Budget Adopted by Board, Moves To Leopold

Members of the Anne Arundel County School Board adopted capital and operating budgets for fiscal year 2013 with only one opposer.

11:30 a.m.—Meeting concludes. The board is set to gather once more at 1 p.m. to discuss various action items including the Compromise Street parking garage.

11:19 a.m.—Board is discussing "Award of Contracts" topics and addressing businesses that have acquired contracts to work on local schools. The list of items is below:

  • Interior/locker room painting at Crofton Middle and Glen Burnie High
  • Interior/locker room painting at Brooklyn Park, Crofton Woods and Sunset Elementary
  • Interior/locker room painting at Glen Burnie Park Elementary, J. Albert Adams Academy, Meade High, North County High, North Glen Elementary
  • Asbestos removal and re-insulation at Arundel Middle, MacArthur Middle and Millersvile Elementary
  • Replacing fire alarms at Crofton Middle

11:10 a.m.—Board is wrapping up its discussion of legislation proposed at the General Assembly. 

11:00 a.m.—The board passes a motion eight to zero for a "concessions stand bond up to $150,000" at Meade High. 

10:56 a.m.—The board is discussing the possible installment of concessions stands and new bathrooms at Meade High's athletic fields. Peterson says his daughter went to Meade and that the school's concession "wasn't pretty."

"I watched school after school get their act together. It's a wonderful project that will enhance the school," he says. 

10:47 a.m.—Board members are now discussing legislation proposed in the general assembly and how the county should address the various topics, ranging from school diet plans to boundaries between state and county school of official decisions. 

10:35 a.m.—"There's an unprecedented amount of funding in the capital budget," said board member Teresa Birge. She's referencing the $340 million Gov. Martin O'Malley said he wants to use for school construction projects throughout the state. 

10:32 a.m.—Councilman Eugene Peterson is addressing the board room. Says he's glad the proposed budget has allotted money for 62 new teaching positions, but says it's not nearly enough to address all of Anne Arundel County's problems. 

10:26 a.m.—Board has no discussion or opposition from board members for the capital budget and passes eight in favor, no opposed. Motion passes seven in favor, one opposed for the operating budget.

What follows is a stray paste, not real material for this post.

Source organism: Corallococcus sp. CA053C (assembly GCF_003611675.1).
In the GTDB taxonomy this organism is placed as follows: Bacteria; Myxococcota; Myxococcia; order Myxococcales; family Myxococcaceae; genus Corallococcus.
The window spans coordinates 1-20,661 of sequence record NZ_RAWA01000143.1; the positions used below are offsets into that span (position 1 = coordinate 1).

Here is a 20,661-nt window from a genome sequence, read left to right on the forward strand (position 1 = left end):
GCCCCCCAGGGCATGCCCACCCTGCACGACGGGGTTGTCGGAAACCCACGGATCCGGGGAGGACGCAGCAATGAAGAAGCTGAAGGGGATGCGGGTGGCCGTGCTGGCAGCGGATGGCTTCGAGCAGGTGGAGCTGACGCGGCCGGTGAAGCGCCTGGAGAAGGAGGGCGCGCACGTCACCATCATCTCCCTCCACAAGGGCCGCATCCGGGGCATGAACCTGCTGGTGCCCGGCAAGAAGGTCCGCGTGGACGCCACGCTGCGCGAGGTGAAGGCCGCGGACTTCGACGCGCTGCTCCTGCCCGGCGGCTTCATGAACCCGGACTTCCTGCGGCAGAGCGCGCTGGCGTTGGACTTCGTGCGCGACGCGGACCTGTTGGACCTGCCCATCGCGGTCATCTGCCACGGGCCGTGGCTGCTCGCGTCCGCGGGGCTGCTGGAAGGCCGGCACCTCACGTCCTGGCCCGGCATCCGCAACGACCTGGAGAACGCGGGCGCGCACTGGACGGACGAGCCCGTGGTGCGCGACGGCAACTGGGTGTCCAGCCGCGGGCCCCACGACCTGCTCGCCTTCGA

10:23 a.m.—Ray Leone, president of the Anne Arundel County Council PTA, is now addressing the board. He's sharing some upcoming events.

"We want to reiterate our support of the superintendent's budget. The bottom line though is the budget presented is what's right in continuing to provide our children a high quality of education," Leone says. 

10:20 a.m.—A representative of the Citizens Advisory Committee expressed the CAC's approval and support of superintendent Kevin Maxwell's proposed budget. 

10:18 a.m.—Two student leaders are addressing the board. Both are heads of Student Government of Anne Arundel County

10:11 a.m.—And we're live! Stay tuned for live reports from the board room at Riva Road. Currently, board members are discussing "school/community highlights."

Members of the Anne Arundel County Board of Education are scheduled to adopt the Wednesday morning before sending the proposal to County Executive John R. Leopold.

No public testimony will be taken at Wednesday's meeting, but through several public hearings, including one in January where more than 70 south county parents and teachers filled the board room. 

Stay tuned with Patch to receive up-to-the-minute reports of the discussion from the board room at Riva Road in Annapolis.

Updates will be posted above.

Casey Ireland February 16, 2012 at 03:32 PM
I have sent Leopold more than one email I'm hoping I'm not the only one which I doubt
Kathy February 16, 2012 at 05:19 PM
Please accept the School Budget and give our kids the best education they deserve. Teachers are these childrens support system don't let them down. Jobs lost can hurt all and everyone around us.
Amy Leahy February 17, 2012 at 12:00 AM
Unions John Thomas. Did you not see that in his comment?
John Thomas February 17, 2012 at 01:26 AM
Amy: the Union cannot force a teacher to put away $600 a month into the pension fund. How can the Union dictate how much a teacher has to contribute to the pension per month ?
Amy Leahy February 20, 2012 at 04:20 PM
Because unions have contracts with the school board and that's what dictates everything: from salaries (as approved by the county government because they ultimately hold the purse strings) to working conditions to retirement benefits, health benefits, holidays, how much money each teacher has to pay for all of these things; Have you never worked a job that was unionized? By the way, the teachers have no choice in whether they want to be represented by the union in this state. The money gets taken from their paychecks anyway.


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